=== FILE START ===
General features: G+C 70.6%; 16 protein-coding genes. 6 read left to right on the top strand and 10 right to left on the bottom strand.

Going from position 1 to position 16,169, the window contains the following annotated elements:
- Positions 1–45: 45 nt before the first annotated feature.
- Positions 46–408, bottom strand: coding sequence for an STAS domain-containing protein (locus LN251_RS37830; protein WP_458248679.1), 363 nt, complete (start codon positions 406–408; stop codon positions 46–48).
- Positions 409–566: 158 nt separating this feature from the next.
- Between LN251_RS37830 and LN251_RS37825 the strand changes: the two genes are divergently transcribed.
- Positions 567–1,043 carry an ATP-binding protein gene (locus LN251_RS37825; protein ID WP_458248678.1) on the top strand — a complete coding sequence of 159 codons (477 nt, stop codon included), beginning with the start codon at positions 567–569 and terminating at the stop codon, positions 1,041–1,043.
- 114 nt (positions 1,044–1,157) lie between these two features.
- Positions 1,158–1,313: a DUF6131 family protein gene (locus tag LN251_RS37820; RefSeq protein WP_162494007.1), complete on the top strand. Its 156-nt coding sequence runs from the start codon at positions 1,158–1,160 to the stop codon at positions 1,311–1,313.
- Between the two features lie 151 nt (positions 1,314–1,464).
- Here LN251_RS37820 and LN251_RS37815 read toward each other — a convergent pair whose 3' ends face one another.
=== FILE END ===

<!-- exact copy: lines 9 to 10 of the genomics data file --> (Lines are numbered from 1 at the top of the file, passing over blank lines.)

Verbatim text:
- Positions 1,158–1,313: a DUF6131 family protein gene (locus tag LN251_RS37820; RefSeq protein WP_162494007.1), complete on the top strand. Its 156-nt coding sequence runs from the start codon at positions 1,158–1,160 to the stop codon at positions 1,311–1,313.
- Between the two features lie 151 nt (positions 1,314–1,464).